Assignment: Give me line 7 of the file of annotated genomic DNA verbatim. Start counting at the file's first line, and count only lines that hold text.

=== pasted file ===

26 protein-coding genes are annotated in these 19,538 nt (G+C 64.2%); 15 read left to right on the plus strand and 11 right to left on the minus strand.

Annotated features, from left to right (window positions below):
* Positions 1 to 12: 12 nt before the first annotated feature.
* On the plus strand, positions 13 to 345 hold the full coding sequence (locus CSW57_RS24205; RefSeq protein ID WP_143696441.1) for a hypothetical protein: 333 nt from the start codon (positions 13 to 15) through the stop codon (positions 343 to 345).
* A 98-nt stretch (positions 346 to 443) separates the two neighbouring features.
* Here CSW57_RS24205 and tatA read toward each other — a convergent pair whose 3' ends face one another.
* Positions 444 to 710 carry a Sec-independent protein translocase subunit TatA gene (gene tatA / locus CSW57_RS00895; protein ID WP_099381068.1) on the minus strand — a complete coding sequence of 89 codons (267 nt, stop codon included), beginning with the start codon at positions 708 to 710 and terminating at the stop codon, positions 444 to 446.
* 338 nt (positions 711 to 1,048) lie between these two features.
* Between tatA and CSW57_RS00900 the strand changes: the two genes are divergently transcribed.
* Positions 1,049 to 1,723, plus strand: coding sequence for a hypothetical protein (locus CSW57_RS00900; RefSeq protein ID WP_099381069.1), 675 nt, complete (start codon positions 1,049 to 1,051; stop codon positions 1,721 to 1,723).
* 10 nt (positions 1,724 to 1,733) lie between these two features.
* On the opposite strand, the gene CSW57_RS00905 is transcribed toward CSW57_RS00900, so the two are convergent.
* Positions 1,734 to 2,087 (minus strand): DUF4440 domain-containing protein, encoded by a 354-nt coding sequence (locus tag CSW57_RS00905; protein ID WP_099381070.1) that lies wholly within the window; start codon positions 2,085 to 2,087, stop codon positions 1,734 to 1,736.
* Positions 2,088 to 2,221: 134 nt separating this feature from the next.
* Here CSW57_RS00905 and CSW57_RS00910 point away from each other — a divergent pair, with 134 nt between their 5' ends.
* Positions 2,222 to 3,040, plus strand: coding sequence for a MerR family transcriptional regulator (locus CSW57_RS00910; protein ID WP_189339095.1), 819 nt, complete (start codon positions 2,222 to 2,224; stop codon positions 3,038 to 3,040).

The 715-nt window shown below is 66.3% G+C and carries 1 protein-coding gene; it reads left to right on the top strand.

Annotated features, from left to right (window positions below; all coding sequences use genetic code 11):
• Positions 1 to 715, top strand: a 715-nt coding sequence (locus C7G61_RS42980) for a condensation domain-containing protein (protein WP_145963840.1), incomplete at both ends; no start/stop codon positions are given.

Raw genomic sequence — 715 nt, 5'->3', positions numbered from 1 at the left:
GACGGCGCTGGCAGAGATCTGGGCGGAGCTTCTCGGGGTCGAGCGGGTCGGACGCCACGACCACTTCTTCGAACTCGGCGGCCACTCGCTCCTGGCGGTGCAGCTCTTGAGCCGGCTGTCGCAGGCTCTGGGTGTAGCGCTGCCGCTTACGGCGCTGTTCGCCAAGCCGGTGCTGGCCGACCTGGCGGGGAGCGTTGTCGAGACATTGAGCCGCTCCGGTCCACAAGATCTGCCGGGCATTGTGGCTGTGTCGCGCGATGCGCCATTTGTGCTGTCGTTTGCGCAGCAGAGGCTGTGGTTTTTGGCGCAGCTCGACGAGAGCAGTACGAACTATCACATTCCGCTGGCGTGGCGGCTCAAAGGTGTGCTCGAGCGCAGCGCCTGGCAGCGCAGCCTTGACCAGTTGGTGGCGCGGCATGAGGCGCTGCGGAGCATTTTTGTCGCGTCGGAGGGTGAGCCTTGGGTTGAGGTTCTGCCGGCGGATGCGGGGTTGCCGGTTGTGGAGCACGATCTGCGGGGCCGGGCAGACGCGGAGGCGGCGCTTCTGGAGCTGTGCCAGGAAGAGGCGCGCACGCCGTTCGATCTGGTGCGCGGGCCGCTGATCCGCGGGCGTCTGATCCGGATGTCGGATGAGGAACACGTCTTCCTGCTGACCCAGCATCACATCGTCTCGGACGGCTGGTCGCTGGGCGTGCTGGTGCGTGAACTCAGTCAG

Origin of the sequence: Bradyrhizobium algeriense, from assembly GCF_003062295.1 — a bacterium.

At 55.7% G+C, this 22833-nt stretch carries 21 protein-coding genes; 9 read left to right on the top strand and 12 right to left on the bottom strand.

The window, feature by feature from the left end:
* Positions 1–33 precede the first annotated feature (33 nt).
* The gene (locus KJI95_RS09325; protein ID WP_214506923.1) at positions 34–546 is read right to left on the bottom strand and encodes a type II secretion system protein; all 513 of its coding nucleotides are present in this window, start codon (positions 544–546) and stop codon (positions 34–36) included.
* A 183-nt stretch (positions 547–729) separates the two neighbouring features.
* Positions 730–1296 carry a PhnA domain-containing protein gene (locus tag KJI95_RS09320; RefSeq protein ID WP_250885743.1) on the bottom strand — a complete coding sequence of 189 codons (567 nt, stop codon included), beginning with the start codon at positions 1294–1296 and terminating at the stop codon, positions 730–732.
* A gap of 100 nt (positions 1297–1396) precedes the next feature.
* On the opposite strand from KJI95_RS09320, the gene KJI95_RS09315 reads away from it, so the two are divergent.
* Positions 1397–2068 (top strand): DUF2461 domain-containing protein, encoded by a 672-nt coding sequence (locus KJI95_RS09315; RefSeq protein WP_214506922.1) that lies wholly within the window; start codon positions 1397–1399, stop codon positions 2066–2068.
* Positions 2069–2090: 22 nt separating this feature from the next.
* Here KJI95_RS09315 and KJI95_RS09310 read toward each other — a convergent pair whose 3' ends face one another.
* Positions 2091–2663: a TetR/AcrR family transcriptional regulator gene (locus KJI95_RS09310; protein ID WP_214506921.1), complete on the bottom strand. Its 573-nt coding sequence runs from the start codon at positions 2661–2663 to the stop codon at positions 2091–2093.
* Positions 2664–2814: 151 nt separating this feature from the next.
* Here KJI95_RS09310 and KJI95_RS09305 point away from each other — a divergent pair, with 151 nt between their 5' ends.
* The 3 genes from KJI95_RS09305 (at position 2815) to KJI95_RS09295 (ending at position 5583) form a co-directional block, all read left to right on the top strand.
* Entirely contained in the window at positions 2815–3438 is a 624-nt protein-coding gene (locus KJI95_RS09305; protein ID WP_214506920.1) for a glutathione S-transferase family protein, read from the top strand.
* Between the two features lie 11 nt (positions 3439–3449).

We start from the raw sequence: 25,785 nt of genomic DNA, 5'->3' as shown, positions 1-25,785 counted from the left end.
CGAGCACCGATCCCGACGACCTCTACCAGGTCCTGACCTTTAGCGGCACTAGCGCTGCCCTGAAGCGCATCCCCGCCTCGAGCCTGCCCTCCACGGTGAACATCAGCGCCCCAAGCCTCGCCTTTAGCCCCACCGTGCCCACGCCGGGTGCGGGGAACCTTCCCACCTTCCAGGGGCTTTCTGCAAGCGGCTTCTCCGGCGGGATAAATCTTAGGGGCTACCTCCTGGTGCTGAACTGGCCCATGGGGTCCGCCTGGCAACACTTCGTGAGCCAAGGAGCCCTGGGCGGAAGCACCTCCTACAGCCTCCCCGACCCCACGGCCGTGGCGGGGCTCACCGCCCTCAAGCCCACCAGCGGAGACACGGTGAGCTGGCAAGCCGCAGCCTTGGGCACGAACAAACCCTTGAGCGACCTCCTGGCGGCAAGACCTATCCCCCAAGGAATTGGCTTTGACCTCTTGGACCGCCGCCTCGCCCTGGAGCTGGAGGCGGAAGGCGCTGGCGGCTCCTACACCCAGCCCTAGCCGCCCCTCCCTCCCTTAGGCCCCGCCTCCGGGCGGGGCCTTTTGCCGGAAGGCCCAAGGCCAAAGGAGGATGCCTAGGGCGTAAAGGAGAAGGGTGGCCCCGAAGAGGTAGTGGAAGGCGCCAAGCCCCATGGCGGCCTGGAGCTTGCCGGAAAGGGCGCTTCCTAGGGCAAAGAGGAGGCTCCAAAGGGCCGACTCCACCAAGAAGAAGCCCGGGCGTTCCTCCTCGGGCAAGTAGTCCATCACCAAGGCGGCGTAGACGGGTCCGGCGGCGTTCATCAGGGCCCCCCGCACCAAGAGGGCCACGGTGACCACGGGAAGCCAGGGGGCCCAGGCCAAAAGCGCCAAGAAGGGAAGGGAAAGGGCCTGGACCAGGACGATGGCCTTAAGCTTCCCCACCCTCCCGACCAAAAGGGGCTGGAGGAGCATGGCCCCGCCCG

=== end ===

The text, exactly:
* Positions 444 to 710 carry a Sec-independent protein translocase subunit TatA gene (gene tatA / locus CSW57_RS00895; protein ID WP_099381068.1) on the minus strand — a complete coding sequence of 89 codons (267 nt, stop codon included), beginning with the start codon at positions 708 to 710 and terminating at the stop codon, positions 444 to 446.